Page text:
2017 Mazda3 sedan SKYACTIV-G 120 Exclusive Line test drive: Resharpening the blade
Mazda is truly giving its best to keep the 3 in shape in the compact segment
In an orderly fashion, Mazda’s wonder kid C-segment model got a mid-life facelift in order to keep up with the fierce competition in this roughly disputed arena.
Created for:highwayswinding roadsurban driving
Hats off for:ergonomicsroad handling
Bang for the buck:good
The car tested here is the 118 hp Skyactiv-G 2.0-liter naturally aspirated four-pot, a choice that, despite its performance rating which reminds of a 2002 Opel Vectra, delivers not only sheer satisfaction for the driver but has also come a long way regarding the fuel efficiency. On paper, the 8.8-second run to 62 mph is definitely not an exciting figure, but witnessing the tuneful relationship between the linearly progressive engine and the crisp transmission is where the 3’s charm is.
Here’s where Mazda 3 received a worth-mentioning upgrade during the facelift, albeit the changes are not to be seen with the naked eye. It’s called G-Vectoring Control (GVC) system, and it is continuously adapting the engine’s torque in order to deliver the most power without sending the front wheels in an inefficient spin. This, along with a neat chassis setup, is reducing the heavy front axle’s desire to push the car outside the turning line, making the car’s behavior predictable. Learn to maintain the body’s balance in place, and the 3 can even put a shy smile on your face through corners.
Mazda 3 comes with safety pads all-around — head airbags for both the front and the rear occupants; also, driver, passenger, and front side airbags — and achieved a five-star rating in the Euro NCAP crash tests. For comfort, the 3 can feature front and rear parking sensors (although the former are available only on the top trim), automatic wipers and lights, a reversing camera, and even traffic sign recognition.
The exterior’s beauty pays its toll when it comes to the rear passenger’s head room, where Mazda 3 falls back a bit compared to some of its rivals. There’s also the rear seat's legroom — not necessarily insufficient, but not generous enough to be laudable. There are no major drawback but ones to take into consideration if cabin space is what you’re looking for. As for the ride comfort, the 16-inch wheels, despite altering the car’s stance (making it a bit dull), do a better job coping with a road’s irregularities.
Compared to the exterior design, the 3’s cabin will have you a bit disappointed, lacking the outer language’s flair. It feels neat, well built, durable, but also quite bland. The lack of more joyful colors/inserts on the dash might be to blame here. A perfectionist will probably discover unpleasant hard plastics areas after a while, but the most used/touched ones will not let you down in that matter.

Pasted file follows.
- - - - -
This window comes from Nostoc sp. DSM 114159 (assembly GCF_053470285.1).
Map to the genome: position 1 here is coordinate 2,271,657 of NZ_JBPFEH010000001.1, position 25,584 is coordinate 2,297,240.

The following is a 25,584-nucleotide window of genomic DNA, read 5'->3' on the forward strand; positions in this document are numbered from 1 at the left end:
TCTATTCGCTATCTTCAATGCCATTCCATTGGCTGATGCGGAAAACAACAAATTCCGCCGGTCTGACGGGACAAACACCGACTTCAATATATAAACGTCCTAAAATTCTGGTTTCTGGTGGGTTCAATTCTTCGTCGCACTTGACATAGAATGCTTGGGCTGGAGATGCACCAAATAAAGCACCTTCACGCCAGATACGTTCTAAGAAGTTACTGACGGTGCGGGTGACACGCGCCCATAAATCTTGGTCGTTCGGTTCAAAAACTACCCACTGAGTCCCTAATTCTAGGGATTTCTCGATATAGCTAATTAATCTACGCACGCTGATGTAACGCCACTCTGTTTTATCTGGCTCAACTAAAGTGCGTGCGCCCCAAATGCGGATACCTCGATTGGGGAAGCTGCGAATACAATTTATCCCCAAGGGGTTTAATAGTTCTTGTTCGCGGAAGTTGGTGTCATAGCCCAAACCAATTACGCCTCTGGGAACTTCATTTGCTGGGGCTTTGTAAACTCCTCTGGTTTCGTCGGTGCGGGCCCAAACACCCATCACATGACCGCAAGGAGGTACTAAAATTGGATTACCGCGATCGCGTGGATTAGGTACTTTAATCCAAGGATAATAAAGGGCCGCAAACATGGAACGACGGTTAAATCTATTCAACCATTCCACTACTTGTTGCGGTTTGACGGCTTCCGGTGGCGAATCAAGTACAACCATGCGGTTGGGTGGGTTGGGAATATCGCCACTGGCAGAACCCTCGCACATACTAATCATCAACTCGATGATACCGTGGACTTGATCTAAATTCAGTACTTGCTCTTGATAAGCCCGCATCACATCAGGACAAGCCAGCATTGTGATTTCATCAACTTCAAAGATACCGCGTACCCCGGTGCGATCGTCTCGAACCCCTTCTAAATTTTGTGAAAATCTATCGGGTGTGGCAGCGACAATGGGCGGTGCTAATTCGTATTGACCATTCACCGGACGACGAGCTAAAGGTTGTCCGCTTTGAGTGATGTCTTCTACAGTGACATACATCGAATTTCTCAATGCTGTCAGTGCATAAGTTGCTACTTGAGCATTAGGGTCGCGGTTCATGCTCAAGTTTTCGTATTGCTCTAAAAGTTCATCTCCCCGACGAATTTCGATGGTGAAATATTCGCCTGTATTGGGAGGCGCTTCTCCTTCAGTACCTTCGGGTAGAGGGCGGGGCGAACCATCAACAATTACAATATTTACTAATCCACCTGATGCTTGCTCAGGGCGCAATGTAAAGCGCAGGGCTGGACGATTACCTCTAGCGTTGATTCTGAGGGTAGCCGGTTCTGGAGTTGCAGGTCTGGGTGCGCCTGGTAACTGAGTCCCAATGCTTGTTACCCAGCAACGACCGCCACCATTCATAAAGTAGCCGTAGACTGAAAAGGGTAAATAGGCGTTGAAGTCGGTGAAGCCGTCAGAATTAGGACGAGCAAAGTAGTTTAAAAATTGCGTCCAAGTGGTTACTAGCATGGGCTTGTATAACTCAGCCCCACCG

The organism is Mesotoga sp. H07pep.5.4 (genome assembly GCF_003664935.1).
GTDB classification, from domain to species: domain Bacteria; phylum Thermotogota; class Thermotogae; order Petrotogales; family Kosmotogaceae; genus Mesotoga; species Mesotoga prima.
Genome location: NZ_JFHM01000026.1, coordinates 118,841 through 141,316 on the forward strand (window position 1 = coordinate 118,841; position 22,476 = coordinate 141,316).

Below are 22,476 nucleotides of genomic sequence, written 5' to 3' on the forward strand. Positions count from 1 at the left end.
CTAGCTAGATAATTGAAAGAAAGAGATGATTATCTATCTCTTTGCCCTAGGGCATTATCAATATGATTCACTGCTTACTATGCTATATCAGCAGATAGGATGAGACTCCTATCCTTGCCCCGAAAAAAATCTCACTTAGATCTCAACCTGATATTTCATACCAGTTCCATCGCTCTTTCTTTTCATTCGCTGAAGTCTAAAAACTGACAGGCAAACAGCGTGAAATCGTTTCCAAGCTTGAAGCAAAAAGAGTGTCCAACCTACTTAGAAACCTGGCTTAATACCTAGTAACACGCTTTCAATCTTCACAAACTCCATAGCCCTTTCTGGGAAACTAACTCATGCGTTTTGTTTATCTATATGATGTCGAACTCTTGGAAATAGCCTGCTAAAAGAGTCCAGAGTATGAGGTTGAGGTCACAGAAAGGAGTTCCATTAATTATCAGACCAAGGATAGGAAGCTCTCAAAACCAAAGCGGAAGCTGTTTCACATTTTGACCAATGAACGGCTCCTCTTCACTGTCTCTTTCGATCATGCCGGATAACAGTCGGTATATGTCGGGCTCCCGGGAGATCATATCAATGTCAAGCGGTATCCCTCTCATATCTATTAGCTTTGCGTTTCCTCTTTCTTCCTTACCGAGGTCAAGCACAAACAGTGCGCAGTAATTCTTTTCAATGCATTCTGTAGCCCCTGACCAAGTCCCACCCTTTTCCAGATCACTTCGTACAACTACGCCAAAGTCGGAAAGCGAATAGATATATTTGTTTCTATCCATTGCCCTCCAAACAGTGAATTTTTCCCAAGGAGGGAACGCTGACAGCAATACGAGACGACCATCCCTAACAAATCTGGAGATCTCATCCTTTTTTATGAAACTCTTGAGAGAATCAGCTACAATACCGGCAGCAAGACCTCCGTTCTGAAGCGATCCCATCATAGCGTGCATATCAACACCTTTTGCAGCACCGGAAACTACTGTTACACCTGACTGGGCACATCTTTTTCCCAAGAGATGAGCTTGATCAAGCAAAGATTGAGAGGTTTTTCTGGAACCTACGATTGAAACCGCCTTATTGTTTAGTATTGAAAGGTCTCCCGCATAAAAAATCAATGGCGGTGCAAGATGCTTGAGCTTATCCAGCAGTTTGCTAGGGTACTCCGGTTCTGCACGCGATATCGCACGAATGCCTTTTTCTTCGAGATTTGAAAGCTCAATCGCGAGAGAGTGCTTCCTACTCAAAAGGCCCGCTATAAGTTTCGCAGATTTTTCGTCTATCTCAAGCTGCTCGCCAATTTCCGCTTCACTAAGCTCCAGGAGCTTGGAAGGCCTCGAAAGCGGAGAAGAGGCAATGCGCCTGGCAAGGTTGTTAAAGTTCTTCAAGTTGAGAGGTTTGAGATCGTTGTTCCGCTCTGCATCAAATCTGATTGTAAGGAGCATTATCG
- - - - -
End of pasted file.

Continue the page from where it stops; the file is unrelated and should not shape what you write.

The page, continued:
Although the fastback Mazda 3 has significantly more boot space (419 liters) over the hatchback (364 liters) that doesn’t necessarily mean you’re able to use all of it, as is the case with sedans in general. In this particular case, the boot opening is narrow, making bulky loads a bit challenging to fit. But the 3’s drawback isn’t the boot’s design but rather the model’s rivals — for example, Jetta offers 90 liters worth of cargo space more.
Mazda’s seven-inch infotainment system doesn’t have smartphone integration through Apple Car Play or Android Auto. However, it offers an alternative, an app called Aha through which you can integrate your smartphone’s audio and social media features with the MZD Command. The media system runs smooth, but the graphics are a bit dated — the same can be told about the full-color head-up display available on the 3.
Mazda 3’s engine might not score in the nimbleness department, but it can be truly efficient when it comes to fuel consumption. The combined cycle figure is a totally achievable 5.1 l/100 km, with 119 g/km of CO2 emissions. In city driving, Mazda’s i-Eloop KERS-like system uses a capacitor to store the kinetic energy which can power the car’s electrical systems for up to one minute; that’s one extra minute of fuel consumption avoidance while waiting at the stop with the engine shut off. The Japanese say it improves the urban economy by up to ten percent, making the 6.5 l/100 km look feasible.
Mazda 3 is reasonably equipped even from the entry-level trim, and is also keeping it simple when it comes to the optional equipment — everything comes in ample packages. The on-line configuration process isn’t interrupted by pop-ups asking for more money (while forcing you to buy an extra feature that goes along with the one you want). If you’re a Volkswagen Group customer, you might find this a bit frustrating.
The Japanese carmaker is trying hard to keep up with the models sold (and manufactured) in Europe despite having to ship every single model from Mazda’s Hofu plant in Japan. Starting price for an 118 hp 2.0-liter Center Line in Germany is €21,590, and, if you want to go for the range-topping Sports Line, it will set you back for €24,890. Add the optional Sat-Nav, and the Technology Package (comprised of adaptive full-LED headlights, automatic cruise control, and pre-crash safety features, among other stuff) and you’ll get uncomfortably close to the €30k mark.